Monday, September 10, 2018

Movie Review: The Keeping Hours

The Keeping Hours *** / *****
Directed by: Karen Moncrieff.
Written by: Rebecca Sonnenshine.
Starring: Carrie Coon (Elizabeth), Lee Pace (Mark), Amy Smart (Amy), Sander Thomas (Jacob), Julian LaTourelle (Dash), Christina Vidal (Gwen).
 
If I told you that The Keeping Hours is about a divorced couple who start seeing their dead son at the house they once shared, you’d be forgiven for thinking the film is a horror film. The film certainly uses horror elements, especially early in the proceedings, to hook the audience, and draw them in – and continues to use a mystery element that fills you with unease throughout. Yet, The Keeping Hours isn’t really a horror film – it’s rather a low-key drama about death and grief, and eventually moving forward. For the first hour or so, the movie had me – it worked. Once it starts to reveal its secrets, and slides towards sentimentality in the last act, it lost me a little.
 
The film opens with a wedding between Elizabeth (Carrie Coon) and Mark (Lee Pace) – although it’s hardly the start of their relationship, as they already have a five-year-old, Jacob (Sander Thomas) together. This small family unit seems well-suited to each other – tight knit and loving. A flash forward by seven years shows just how far they have fallen. Jacob died and Elizabeth and Mark are now divorced – she’s written a bestselling book about overcoming grief, and he’s thrown himself into his work as a lawyer, and is clearly completely miserable. He has to return to the house the family shared – he hasn’t lived there in years – when the most recent tenants trashed the place, and skipped out on the rent. It’s there, late one night, that he first sees Jacob again. He reaches out to Elizabeth for the first time in a while, and eventually she comes to the house, and starts seeing Jacob as well. Even though a Medium, Gwen (Christina Vidal), who Mark just happens to meet, tells him that he needs to figure out what Jacob wants, so he can be sent back because he doesn’t belong here, the couple don’t listen. Inside that house, they have back what they lost – and they start to grow closer to each other again.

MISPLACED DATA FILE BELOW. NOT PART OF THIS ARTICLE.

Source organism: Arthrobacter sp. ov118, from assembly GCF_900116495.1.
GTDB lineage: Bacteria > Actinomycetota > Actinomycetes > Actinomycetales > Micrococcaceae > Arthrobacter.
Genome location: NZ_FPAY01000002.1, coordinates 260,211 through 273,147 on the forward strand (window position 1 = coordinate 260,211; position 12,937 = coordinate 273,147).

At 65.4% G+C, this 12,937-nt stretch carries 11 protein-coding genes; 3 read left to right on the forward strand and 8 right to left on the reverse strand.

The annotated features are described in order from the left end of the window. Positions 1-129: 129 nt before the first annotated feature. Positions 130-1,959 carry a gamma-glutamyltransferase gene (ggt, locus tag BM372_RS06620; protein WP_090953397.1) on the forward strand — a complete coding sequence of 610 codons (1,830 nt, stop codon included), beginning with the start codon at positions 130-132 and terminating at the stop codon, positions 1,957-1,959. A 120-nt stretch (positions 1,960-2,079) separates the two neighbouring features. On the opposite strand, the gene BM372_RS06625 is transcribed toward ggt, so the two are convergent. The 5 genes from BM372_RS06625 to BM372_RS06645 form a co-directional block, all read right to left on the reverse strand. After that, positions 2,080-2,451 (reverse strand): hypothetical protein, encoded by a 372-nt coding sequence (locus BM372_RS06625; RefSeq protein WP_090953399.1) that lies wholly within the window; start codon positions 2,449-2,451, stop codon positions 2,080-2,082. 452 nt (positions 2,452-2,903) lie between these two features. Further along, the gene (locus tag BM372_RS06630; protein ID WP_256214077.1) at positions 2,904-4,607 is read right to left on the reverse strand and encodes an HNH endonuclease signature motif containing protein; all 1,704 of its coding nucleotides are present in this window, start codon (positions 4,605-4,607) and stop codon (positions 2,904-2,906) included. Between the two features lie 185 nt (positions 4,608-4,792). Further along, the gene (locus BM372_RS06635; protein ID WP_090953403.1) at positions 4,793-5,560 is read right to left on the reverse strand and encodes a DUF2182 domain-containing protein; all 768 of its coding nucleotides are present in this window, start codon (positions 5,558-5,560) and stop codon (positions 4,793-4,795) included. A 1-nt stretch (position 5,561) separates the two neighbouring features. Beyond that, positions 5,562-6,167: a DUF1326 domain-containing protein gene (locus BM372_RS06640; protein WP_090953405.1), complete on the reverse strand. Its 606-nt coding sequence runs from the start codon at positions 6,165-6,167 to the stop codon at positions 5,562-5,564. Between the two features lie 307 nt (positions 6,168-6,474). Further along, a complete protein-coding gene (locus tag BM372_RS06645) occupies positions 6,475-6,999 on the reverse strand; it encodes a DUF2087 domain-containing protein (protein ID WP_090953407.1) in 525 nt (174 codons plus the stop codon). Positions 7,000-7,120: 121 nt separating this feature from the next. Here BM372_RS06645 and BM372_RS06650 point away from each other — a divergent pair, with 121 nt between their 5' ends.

The movie certainly uses horror movie elements to hook you early – the Jacob’s first appearance is given the whole exploding light bulb treatment, there is the wise warnings from a medium, and some strange moments where the couple overhears Jacob talking to someone – about not wanting to go back yet – but director Karen Moncrieff isn’t really interested in those elements, except as a, little mystery to keep the story progressing. She’s far more interested in this couple.
 
Both Coon and Pace are terrific actors – too good to be honest to be in a movie like this, which is more than a little hackneyed and sentimental. And yet, in their hands, these characters feel more real than they probably should, and they have an easy chemistry together. They sell the movie even as it becomes increasingly clich├ęd. They’re the reason to see the film.
 
As for director Moncrieff, she is a filmmaker I liked earlier in her career – her debut film Blue Car (2002), about a relationship between an older male professor and a younger female student is more clear eyed about those sorts of relationships than most are, and here follow-up The Dead Girl (2006) is even better – and has taken on added resonance, as the dead girl of the title was played by Brittany Murphy. She does seem to be one of those talented female directors who had to move into TV for the most part in the last decade – and that’s a real shame. She handles this material as well as can be expected. Between her contributions, and those of Pace and Coon they take what should probably be a much worse film, and turn it into something decent.

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